About Bosnia & Herzegovina and Sarajevo
Bosnia and Herzegovina is a country of 3,5 million of citizens. It is a country located in Balkans, as it borders with Serbia, Croatia and Montenegro. The capital of the country is Sarajevo, and the name Sarajevo, when translated, immediately says a lot about the city. The name comes from Turkish word Saraj, which means a city that has warmth for everybody. Sarajevo is one of the smallest capitals, counting only 300 000 citizens. Also, it is important to mention a thing or two about the political situation in the country, since it is quite interesting. Multiethnicity is what Bosnia and Herzegovina would always be the first to proudly stand up when called upon the name. Bosnia and Herzegovina is constituted by 3 parts, Republic of Srpska, Federation and Brčko district. This Constitution created a very slow legislative administrative structure and procedures. Sarajevo lies on a river Miljacka that kind of cuts the city to two, however, there is a promise that, if you know this, you can never get lost. Also, it is full of natural beauties, circled by mountains, looking from above, because of big number of green color it could seem like a sleeping valley. But that would only happen if you are that distant. Coming closer to the ground, one would notice the magnificent layers of architectural objects, dated from Roman empire till today. The city is very beautiful, because if you go to the Old Town, the aura of Orient breezes and one may not feel like in Europe whatsoever. Then you have Austro-Hungarian style of building and that period is also well known for drastic development of the city.
Bosnia and Herzegovina was the last country in Balkans to decriminalise homosexuality, in 1998. Since then, not a lot has changed when it comes to public opinion on LGBT. LGBT people are closeted and not prone to come out. In 2008, there has been an attempt to organize the first Queer Sarajevo festival, by the organization Q. At the opening of the festival, the LGBT's, their families and supporters were brutally attacked and after that a couple of organizers flew away and seeked asylum in a country that is more open. The biggest organization that works on the issue of LGBTI people is Sarajevo Open Center. this year it is 10 years since it was founded and in those 10 years they did a great job. It takes courage to go against such a corrupt and slow moving system. Sarajevo Open Center, in 2013, organized Merlinka Film Festival -all about queer movies and gaining visibility and creating a tradition. After the tragedy of 2008, the organizations and LGBT people were quite cautious going publicly, aka, to call it out, almost nobody was publicly out. Today, there is a couple of public personas supporting the battle with the system. Bosnia and Herzegovina, initiated by Sarajevo Open Center, accepted the amendment to Anti-discrimination law, and since 2016, Bosnia and Herzegovina became first in Balkans not just to work for freedom of sexual orientation and gender identity but also the law includes protection of intersex people. Bosnia and Herzegovina doesn't have a pride parade yet, but they organize a march for human rights, in December, acknowledging the date of Human Rights Day, that in the end turns out to be all rainbow flags, and a couple of trans*.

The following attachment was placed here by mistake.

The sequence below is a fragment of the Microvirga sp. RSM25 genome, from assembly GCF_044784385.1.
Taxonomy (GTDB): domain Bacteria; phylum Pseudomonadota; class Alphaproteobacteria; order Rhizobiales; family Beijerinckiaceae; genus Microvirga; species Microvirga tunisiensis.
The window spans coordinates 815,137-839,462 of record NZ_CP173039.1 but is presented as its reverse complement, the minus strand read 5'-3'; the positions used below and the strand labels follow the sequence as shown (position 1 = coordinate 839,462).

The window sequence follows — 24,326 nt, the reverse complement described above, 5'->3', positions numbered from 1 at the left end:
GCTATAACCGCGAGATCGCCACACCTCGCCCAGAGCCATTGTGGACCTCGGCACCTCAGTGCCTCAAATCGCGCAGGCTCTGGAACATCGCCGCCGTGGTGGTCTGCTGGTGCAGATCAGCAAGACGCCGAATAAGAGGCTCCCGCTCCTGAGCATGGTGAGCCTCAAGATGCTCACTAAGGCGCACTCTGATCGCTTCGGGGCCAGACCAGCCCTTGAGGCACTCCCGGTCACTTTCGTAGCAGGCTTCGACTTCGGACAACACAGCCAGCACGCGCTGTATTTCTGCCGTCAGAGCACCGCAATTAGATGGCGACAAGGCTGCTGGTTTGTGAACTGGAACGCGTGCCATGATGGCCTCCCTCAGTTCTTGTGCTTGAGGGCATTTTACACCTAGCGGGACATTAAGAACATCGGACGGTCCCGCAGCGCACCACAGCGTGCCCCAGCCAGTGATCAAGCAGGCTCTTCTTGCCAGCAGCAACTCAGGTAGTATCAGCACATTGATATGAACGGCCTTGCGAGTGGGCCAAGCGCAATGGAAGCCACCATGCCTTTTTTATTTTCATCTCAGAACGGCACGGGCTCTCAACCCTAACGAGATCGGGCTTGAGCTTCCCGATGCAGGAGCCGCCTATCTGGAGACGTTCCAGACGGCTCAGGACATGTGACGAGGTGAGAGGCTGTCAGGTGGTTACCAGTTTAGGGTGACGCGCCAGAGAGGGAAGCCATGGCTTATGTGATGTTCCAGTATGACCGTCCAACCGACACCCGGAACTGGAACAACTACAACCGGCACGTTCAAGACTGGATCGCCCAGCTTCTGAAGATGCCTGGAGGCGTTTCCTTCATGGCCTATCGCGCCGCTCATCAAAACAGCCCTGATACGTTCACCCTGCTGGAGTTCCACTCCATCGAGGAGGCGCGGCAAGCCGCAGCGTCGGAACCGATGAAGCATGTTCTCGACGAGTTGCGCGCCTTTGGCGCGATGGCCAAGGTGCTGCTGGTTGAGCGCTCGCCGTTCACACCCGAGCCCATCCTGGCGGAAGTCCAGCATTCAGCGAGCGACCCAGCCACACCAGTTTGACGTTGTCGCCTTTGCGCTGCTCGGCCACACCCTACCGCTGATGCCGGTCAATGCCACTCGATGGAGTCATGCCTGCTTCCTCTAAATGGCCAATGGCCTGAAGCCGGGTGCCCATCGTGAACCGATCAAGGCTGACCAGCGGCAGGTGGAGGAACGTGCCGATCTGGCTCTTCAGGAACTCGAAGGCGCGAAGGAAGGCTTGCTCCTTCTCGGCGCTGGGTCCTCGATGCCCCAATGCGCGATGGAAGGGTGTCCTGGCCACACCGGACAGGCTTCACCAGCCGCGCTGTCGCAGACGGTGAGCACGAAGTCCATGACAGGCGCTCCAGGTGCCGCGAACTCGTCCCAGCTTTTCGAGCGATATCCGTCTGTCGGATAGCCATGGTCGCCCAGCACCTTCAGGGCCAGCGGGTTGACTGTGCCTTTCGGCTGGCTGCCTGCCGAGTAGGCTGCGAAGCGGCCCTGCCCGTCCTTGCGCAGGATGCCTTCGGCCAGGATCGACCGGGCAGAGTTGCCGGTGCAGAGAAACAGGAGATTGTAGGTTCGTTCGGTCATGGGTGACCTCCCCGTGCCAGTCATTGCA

Other organizations that exist in Bosnia and Herzegovina are: Okvir, Banjaluka organization of queer activist, Tuzla Open Centre, LibertaMo from Mostar. Bosnian queers have a web page lgbti.ba. You can certainly find more information about queer hangouts on the page, or get in contact with local organizations.
If you are passing by or staying in Sarajevo LGBT and LGBT friendly bars/restaurants/places to see are:
1. There is only one openly LGBT place and that is Art Kino Kriterion. It is located in the center of the city, in Skenderija, and is also bike friendly, pet friendly, art projects friendly, laptop work friendly. The best thing is that it is also a cinema, and a part of Kriterion Amsterdam, hiring only students that need jobs while studying.
2. Galerija Boris Smoje is a cafe gallery that is one of the most popular places to go out in the city. It is LGBT friendly and a lot of queers can be seen there.
3. Meeting Point is a bar and a cinema, quite big, located behind the marvellous building of Academy of Fine Arts. It is friendly and a lot of amazing movies, and parties, and people. The music is modern.
4. The only place where you can dance all night to electro music is called Silver & Smoke. It is friendly, but not a lot of queers go there.